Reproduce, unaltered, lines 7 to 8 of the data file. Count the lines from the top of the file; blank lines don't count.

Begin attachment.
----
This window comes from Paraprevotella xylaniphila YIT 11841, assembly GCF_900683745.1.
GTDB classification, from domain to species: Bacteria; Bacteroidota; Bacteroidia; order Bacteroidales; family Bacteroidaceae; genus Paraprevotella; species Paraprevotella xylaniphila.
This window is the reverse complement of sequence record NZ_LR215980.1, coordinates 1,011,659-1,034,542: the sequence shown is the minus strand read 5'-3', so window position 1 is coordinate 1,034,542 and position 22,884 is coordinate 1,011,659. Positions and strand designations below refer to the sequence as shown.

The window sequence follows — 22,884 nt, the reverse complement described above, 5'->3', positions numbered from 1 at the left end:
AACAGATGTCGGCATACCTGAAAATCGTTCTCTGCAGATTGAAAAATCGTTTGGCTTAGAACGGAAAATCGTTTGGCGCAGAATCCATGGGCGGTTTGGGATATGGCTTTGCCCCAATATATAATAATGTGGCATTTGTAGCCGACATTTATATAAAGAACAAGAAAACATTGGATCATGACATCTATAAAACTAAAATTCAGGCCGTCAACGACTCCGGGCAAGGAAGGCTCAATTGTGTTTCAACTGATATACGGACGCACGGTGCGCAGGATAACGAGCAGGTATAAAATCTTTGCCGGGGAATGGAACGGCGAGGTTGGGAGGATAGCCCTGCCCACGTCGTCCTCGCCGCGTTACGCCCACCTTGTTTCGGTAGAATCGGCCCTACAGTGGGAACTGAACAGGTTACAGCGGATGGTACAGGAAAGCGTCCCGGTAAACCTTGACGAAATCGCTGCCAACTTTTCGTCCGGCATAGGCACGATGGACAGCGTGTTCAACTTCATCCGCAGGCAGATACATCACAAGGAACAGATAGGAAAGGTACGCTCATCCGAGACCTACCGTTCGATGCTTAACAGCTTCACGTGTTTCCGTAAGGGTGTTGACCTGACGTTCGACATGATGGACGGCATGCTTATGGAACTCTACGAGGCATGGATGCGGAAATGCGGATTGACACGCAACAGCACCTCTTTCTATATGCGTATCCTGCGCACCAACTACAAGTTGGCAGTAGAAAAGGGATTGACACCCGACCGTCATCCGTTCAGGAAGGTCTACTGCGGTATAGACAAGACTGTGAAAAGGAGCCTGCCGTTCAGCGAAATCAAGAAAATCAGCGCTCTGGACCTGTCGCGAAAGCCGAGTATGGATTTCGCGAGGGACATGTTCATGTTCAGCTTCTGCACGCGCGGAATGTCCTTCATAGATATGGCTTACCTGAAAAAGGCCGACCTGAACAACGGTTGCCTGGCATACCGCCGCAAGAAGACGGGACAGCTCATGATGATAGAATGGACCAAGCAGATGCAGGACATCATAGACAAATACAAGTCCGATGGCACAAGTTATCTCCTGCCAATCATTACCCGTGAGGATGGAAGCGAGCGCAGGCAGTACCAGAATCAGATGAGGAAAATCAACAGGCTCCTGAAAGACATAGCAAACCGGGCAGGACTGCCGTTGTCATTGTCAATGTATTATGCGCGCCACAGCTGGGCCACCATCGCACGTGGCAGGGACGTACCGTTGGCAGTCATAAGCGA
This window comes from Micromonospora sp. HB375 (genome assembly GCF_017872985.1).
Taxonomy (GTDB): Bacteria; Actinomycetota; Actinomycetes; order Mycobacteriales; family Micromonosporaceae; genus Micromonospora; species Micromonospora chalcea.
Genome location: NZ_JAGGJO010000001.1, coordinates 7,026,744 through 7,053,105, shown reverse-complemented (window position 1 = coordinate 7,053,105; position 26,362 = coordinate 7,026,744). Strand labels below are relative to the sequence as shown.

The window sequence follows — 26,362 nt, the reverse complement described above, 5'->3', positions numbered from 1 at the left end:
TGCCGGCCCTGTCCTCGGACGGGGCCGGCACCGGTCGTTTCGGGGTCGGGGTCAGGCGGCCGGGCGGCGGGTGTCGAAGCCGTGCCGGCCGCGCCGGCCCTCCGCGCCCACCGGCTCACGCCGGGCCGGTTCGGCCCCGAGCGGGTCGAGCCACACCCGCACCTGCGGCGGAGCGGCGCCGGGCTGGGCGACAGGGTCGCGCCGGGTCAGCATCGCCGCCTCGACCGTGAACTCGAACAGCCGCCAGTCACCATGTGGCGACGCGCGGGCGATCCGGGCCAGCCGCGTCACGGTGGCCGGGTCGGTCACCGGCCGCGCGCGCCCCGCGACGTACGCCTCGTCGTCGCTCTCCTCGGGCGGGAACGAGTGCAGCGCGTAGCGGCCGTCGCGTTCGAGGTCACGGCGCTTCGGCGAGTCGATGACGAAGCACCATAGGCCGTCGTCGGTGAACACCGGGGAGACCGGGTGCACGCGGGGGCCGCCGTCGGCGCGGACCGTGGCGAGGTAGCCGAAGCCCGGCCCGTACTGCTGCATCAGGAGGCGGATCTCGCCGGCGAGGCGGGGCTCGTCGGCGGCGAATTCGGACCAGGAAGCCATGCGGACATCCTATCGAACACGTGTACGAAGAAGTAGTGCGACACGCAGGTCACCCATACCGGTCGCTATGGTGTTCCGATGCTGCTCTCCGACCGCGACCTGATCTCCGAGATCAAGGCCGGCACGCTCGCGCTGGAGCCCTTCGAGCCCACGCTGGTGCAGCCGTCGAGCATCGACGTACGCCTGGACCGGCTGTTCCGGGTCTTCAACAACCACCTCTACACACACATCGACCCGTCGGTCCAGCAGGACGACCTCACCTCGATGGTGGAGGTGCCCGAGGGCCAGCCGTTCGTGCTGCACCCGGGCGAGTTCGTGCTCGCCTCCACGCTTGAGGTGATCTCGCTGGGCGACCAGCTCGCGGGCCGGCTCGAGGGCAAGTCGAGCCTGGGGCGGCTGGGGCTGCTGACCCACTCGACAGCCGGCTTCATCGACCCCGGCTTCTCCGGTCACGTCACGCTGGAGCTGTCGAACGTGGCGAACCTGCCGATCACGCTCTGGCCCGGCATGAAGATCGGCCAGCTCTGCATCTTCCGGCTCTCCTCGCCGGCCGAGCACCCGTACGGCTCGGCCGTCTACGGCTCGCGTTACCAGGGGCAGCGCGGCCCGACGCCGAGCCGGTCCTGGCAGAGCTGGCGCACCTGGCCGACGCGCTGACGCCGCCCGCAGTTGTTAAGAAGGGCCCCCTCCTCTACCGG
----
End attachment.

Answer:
Taxonomy (GTDB): Bacteria; Actinomycetota; Actinomycetes; order Mycobacteriales; family Micromonosporaceae; genus Micromonospora; species Micromonospora chalcea.
Genome location: NZ_JAGGJO010000001.1, coordinates 7,026,744 through 7,053,105, shown reverse-complemented (window position 1 = coordinate 7,053,105; position 26,362 = coordinate 7,026,744). Strand labels below are relative to the sequence as shown.